‘We Ask You to Stand in Solidarity With Us’: Equality March in Washington, D.C.

June in the United States is celebrated as Pride Month, but Sunday's Equality March in Washington, D.C. was not a party.

Marchers chanted, "Love, not hate, makes America great!” Lauryn Gutierrez/Rewire
Several children marched with their parents and loved ones to show that family is family, no matter who they are or what they look like. "Gay people are the same as everybody else," read one sign. Lauryn Gutierrez/Rewire
"Hey Mike Pence, are you scared yet?"
"The Gay Agenda: Be Gay." Lauryn Gutierrez/Rewire
A steady stream of marchers, some holding bisexual pride flags, swept past the White House, making their presence known to the Trump administration, which has not shown itself a friend to the LGBTQ community. Lauryn Gutierrez/Rewire
"Trans lives matter." Lauryn Gutierrez/Rewire
"Freedom of/from religion." Lauryn Gutierrez/Rewire
The Equality March turned toward the Washington Monument and the mall. Lauryn Gutierrez/Rewire
A large group from Florida carried a giant gay pride banner. Lauryn Gutierrez/Rewire
"Left or right, we can all see wrong." Lauryn Gutierrez/Rewire
"Respect my existence or expect resistance." Lauryn Gutierrez/Rewire
"Love shouldn't be a partisan issue." Lauryn Gutierrez/Rewire
"Homophobia has a cure, it's called education." Lauryn Gutierrez/Rewire
Marchers chanted, "Hey hey, ho ho, HB 2 has got to go!", referencing severely restrictive legislation in North Carolina that targets transgender individuals' use of public restrooms and other facilities. Lauryn Gutierrez/Rewire
Marchers certainly had feelings about the current roster of political representatives who work from the U.S. Capitol, seen in the distance. "Tolerance of intolerance is cowardice!" Lauryn Gutierrez/Rewire
After the march, this couple celebrated their recent engagement, but also recognized that the movement still has a long way to go toward equality for all. Lauryn Gutierrez/Rewire
A Navajo Two Spirit person in front of the U.S. Capitol. Lauryn Gutierrez/Rewire
Prior to the rally, marchers held a moment of silence for the victims of the Pulse Nightclub shooting, where 49 people were killed by a man with an assault rifle at a gay nightclub June 12, 2016. Lauryn Gutierrez/Rewire
Survivors of the June 12, 2016 shooting in Orlando at Pulse nightclub stood above a banner remembering the 49 people who died that night. Demetrius Knowlings (far right) lost his best friend, Eddie Justice, to the violence. He briefly addressed the crowd, thanking them for their support, and promised that “we will not go in silence. We will continue to fight, and we are not going anywhere." Lauryn Gutierrez/Rewire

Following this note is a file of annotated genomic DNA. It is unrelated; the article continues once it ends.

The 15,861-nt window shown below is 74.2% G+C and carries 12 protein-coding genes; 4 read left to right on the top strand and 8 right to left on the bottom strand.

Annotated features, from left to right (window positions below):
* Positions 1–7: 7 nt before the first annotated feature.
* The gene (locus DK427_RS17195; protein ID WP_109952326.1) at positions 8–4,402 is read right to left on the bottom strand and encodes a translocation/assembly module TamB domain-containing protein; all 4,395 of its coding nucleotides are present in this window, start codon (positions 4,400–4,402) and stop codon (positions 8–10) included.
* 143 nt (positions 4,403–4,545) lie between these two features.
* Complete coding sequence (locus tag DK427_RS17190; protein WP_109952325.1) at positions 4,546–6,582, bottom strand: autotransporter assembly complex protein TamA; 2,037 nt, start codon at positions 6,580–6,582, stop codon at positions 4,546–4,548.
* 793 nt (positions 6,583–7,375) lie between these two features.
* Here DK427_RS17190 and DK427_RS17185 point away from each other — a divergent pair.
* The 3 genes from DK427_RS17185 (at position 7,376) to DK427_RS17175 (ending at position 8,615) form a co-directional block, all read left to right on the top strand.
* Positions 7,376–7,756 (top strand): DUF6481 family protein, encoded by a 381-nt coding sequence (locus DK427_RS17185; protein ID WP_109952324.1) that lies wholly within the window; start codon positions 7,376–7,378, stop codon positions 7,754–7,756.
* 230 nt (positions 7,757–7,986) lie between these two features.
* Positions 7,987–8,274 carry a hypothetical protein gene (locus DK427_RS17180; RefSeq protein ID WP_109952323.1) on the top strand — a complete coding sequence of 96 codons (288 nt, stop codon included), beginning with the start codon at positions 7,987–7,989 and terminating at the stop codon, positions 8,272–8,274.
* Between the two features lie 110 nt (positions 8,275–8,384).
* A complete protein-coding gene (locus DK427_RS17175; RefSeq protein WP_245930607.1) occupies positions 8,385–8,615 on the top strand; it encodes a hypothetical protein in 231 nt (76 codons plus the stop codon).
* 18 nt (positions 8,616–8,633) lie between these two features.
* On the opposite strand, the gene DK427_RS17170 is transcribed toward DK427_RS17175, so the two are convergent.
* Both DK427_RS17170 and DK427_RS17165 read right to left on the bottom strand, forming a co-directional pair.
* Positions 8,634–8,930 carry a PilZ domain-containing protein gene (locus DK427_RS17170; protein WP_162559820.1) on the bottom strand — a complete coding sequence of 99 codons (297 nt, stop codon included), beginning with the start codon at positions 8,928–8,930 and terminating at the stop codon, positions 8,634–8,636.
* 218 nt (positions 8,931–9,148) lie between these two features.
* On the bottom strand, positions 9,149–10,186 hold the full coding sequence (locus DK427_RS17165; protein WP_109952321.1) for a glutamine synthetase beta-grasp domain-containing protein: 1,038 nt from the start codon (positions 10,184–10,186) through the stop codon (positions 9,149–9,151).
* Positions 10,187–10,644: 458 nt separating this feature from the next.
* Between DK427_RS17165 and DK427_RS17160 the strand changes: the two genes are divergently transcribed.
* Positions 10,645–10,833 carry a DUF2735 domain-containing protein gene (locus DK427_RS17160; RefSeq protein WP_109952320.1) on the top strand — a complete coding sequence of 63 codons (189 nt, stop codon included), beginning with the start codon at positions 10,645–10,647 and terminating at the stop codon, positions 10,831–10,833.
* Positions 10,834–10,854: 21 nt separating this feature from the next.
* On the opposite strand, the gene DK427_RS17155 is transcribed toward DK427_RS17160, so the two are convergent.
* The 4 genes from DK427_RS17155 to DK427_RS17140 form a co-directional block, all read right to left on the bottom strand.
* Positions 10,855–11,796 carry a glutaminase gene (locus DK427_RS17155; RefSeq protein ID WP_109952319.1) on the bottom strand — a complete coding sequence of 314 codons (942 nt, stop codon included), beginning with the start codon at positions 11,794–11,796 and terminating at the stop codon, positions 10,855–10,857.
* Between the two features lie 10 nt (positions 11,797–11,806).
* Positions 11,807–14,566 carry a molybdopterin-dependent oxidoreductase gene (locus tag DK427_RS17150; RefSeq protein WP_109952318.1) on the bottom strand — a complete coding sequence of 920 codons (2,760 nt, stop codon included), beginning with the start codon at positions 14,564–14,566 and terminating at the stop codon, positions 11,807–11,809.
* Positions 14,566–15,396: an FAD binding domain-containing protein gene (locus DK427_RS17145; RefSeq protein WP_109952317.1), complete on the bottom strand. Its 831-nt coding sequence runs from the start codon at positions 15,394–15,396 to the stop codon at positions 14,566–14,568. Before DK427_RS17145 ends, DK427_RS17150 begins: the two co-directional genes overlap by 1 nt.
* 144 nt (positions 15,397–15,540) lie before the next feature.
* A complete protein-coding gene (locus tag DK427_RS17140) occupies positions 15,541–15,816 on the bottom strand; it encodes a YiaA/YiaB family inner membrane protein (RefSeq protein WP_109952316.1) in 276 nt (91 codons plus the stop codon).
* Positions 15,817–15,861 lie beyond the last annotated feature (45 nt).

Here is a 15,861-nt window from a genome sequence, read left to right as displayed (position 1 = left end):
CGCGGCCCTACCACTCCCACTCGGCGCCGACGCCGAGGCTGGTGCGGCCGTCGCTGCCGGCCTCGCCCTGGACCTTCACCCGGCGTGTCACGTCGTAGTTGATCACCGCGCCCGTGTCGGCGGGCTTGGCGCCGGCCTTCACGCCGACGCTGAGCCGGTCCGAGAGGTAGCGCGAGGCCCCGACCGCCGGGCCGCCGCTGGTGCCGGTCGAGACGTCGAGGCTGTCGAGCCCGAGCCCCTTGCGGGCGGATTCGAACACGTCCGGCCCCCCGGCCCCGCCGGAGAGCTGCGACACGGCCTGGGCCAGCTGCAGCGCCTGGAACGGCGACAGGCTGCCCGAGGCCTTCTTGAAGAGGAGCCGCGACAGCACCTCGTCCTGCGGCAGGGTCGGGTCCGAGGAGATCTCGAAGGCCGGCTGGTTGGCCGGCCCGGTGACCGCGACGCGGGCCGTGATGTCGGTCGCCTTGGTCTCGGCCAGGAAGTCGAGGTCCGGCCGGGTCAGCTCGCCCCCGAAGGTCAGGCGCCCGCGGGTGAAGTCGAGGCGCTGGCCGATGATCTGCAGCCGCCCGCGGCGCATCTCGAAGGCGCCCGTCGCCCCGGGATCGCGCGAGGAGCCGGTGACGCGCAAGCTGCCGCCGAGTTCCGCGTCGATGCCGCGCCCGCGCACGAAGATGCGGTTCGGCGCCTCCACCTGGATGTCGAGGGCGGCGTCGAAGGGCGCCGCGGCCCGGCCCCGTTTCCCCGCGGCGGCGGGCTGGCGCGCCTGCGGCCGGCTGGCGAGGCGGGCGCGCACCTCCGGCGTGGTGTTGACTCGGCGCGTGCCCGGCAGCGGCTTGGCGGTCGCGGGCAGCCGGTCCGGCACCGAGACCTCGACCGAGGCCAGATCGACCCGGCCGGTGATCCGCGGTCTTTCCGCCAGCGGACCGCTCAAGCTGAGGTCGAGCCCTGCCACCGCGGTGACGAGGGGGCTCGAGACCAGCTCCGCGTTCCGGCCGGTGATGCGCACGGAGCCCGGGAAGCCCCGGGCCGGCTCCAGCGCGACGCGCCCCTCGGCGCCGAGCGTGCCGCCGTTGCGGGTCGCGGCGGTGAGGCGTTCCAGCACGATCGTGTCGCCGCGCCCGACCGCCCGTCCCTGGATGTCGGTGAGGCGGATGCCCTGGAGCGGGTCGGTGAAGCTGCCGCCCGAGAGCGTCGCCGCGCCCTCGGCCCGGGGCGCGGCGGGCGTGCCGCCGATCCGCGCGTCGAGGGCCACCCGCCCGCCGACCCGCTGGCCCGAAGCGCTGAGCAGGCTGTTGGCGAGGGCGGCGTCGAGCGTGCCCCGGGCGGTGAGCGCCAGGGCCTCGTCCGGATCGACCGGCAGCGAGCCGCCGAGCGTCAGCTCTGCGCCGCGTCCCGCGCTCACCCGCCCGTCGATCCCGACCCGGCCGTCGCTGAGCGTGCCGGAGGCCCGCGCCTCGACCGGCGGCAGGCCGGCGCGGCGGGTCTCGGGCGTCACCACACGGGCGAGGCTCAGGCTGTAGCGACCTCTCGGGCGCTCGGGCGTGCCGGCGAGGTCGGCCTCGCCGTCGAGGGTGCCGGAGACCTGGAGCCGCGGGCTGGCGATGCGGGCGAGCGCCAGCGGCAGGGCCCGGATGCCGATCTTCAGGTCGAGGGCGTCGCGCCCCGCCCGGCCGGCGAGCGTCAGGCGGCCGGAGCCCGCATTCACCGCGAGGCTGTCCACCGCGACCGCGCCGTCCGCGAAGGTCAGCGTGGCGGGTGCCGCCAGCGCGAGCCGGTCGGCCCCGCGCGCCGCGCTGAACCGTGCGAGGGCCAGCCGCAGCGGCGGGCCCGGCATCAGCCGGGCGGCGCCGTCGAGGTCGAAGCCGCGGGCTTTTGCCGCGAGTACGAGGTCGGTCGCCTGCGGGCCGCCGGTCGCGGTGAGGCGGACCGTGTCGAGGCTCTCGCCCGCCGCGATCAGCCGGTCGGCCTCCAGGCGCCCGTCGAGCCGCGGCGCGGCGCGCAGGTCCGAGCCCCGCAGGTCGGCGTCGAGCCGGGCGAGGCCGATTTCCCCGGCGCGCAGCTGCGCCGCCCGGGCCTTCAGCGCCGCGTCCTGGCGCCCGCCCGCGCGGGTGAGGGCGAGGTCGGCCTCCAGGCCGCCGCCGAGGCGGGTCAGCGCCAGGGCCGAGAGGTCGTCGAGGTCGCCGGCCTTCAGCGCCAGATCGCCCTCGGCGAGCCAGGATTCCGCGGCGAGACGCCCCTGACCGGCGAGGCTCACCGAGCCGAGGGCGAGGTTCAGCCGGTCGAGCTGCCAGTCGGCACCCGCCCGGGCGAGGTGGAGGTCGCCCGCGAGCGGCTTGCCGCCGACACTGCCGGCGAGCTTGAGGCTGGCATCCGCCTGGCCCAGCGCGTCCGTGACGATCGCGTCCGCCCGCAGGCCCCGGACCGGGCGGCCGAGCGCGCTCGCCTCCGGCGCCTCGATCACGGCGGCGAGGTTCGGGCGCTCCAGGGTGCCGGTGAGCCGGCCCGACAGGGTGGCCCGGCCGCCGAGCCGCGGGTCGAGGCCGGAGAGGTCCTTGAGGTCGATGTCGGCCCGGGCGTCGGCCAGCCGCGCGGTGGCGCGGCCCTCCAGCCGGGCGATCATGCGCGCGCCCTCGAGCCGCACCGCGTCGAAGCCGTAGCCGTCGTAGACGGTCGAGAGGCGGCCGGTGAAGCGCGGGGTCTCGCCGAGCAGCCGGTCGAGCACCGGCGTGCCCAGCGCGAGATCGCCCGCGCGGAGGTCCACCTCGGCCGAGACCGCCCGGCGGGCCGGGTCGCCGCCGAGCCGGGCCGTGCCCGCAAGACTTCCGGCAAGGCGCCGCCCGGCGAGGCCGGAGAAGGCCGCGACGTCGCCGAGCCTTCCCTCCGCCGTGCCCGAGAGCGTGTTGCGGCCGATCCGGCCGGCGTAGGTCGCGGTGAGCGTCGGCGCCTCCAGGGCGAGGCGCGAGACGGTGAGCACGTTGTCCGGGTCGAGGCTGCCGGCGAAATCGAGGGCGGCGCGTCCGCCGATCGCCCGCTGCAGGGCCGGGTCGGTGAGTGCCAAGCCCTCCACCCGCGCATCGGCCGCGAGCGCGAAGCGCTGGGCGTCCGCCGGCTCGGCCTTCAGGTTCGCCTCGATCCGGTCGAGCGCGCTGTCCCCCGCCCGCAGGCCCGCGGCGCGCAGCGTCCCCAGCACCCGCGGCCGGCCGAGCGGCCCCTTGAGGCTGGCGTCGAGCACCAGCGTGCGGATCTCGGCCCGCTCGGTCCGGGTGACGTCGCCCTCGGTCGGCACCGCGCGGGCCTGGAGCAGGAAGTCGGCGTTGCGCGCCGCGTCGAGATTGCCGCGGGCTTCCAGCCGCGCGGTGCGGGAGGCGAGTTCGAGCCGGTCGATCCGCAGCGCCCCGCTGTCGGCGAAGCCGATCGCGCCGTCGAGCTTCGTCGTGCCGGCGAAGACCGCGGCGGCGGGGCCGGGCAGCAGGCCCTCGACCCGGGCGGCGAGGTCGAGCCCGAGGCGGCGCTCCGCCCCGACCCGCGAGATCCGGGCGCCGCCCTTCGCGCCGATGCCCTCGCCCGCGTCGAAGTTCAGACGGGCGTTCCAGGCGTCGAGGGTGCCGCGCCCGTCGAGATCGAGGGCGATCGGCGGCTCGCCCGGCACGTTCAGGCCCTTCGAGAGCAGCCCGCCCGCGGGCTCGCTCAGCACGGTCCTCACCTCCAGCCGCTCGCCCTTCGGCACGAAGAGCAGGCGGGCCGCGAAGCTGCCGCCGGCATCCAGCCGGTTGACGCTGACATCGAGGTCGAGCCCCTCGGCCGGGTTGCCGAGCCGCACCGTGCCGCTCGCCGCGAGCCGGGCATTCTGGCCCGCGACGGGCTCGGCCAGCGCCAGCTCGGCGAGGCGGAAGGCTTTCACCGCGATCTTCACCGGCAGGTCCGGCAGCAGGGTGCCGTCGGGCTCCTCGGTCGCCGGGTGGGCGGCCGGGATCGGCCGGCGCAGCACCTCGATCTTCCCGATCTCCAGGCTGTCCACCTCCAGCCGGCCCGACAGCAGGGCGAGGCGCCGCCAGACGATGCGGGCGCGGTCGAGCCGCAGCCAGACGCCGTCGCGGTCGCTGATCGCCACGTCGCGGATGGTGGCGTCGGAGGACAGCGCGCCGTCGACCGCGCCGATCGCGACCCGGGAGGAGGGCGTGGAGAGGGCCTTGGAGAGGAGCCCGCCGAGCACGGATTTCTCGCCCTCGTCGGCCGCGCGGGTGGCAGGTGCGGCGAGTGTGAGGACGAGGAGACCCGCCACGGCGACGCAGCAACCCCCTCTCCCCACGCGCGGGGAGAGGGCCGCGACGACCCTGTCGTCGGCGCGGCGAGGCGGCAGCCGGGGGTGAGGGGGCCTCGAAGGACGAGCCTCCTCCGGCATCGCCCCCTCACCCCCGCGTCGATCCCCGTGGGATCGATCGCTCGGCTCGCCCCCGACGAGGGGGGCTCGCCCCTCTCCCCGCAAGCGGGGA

Actor, singer, and activist Sara Ramirez embraced Aurora Lloyd following her remarks. "The LGBTQ+ community's stand for equal rights has never been about just one person, one lived experience or one identity. Our struggles are shared and our resilience unrelenting.” Lauryn Gutierrez/Rewire

June in the United States is celebrated as Pride Month, but Sunday’s Equality March in Washington, D.C. was not a party. Separately organized from Saturday’s Pride Parade, the march served as a declaration calling for “rights and dignity for all”a direct response to the open hostility the Trump administration has demonstrated for LGBTQ people.

Organizers described the march as a mobilization of “LGBTQ+ communities, our loved ones and our allies—with particular focus on those who have been actively silenced and neglected—in the fight to affirm and protect our rights, our safety and our full humanity.” 

At least 200,000 people from across the country marched for a politically charged platform including LGBTQ rights, reproductive justice, immigration justice, faith and religion, youth homelessness, and disability rights. The Stonewall Riots and the victims of the Pulse nightclub shooting in Orlando one year ago were commemorated throughout the march and rally.

“Whether it pertained to race, age, your chosen label, your gender identity, or any other perceived disparity: We have stood in solidarity with you, we ask you to stand in solidarity with us,” said Sara Ramirez, actor, singer and activist in her remarks.

Aurora Lloyd, True Colors Youth Fellow, shared her story of homelessness as a young person. She told the crowd that they shouldn’t wait to be told how they can help vulnerable LGBTQ youth: “Don’t ask what you can do to helpfigure out what you can do best, and get out and do it!”